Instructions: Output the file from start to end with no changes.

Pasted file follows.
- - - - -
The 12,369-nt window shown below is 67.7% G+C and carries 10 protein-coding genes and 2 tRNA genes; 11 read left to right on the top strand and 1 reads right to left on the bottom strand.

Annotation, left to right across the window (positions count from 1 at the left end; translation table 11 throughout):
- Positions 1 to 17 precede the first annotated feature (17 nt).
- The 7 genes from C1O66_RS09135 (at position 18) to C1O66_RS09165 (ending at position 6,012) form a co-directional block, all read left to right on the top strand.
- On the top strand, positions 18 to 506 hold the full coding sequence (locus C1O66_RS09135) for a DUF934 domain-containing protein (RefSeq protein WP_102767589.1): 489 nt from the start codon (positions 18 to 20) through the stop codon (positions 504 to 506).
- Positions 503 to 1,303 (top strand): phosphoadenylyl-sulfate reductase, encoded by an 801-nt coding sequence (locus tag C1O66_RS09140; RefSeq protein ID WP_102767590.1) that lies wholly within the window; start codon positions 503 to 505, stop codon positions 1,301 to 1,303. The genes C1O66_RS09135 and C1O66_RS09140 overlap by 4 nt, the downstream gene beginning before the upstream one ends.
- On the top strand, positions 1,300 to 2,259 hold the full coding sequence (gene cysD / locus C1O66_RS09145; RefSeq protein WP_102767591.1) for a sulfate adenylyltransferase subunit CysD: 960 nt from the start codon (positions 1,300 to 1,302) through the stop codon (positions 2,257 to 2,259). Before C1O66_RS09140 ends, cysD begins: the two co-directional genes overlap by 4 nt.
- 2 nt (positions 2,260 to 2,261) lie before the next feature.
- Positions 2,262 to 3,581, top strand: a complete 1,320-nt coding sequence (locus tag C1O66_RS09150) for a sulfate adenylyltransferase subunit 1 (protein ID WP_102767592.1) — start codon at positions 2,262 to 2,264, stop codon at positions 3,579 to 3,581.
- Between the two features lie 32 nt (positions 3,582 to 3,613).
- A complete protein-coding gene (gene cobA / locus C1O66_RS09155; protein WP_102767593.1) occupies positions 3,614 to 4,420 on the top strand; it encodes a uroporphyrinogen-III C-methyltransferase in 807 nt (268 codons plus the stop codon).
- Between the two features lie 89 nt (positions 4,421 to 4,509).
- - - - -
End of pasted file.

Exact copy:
The 12,369-nt window shown below is 67.7% G+C and carries 10 protein-coding genes and 2 tRNA genes; 11 read left to right on the top strand and 1 reads right to left on the bottom strand.

Annotation, left to right across the window (positions count from 1 at the left end; translation table 11 throughout):
- Positions 1 to 17 precede the first annotated feature (17 nt).
- The 7 genes from C1O66_RS09135 (at position 18) to C1O66_RS09165 (ending at position 6,012) form a co-directional block, all read left to right on the top strand.
- On the top strand, positions 18 to 506 hold the full coding sequence (locus C1O66_RS09135) for a DUF934 domain-containing protein (RefSeq protein WP_102767589.1): 489 nt from the start codon (positions 18 to 20) through the stop codon (positions 504 to 506).
- Positions 503 to 1,303 (top strand): phosphoadenylyl-sulfate reductase, encoded by an 801-nt coding sequence (locus tag C1O66_RS09140; RefSeq protein ID WP_102767590.1) that lies wholly within the window; start codon positions 503 to 505, stop codon positions 1,301 to 1,303. The genes C1O66_RS09135 and C1O66_RS09140 overlap by 4 nt, the downstream gene beginning before the upstream one ends.
- On the top strand, positions 1,300 to 2,259 hold the full coding sequence (gene cysD / locus C1O66_RS09145; RefSeq protein WP_102767591.1) for a sulfate adenylyltransferase subunit CysD: 960 nt from the start codon (positions 1,300 to 1,302) through the stop codon (positions 2,257 to 2,259). Before C1O66_RS09140 ends, cysD begins: the two co-directional genes overlap by 4 nt.
- 2 nt (positions 2,260 to 2,261) lie before the next feature.
- Positions 2,262 to 3,581, top strand: a complete 1,320-nt coding sequence (locus tag C1O66_RS09150) for a sulfate adenylyltransferase subunit 1 (protein ID WP_102767592.1) — start codon at positions 2,262 to 2,264, stop codon at positions 3,579 to 3,581.
- Between the two features lie 32 nt (positions 3,582 to 3,613).
- A complete protein-coding gene (gene cobA / locus C1O66_RS09155; protein WP_102767593.1) occupies positions 3,614 to 4,420 on the top strand; it encodes a uroporphyrinogen-III C-methyltransferase in 807 nt (268 codons plus the stop codon).
- Between the two features lie 89 nt (positions 4,421 to 4,509).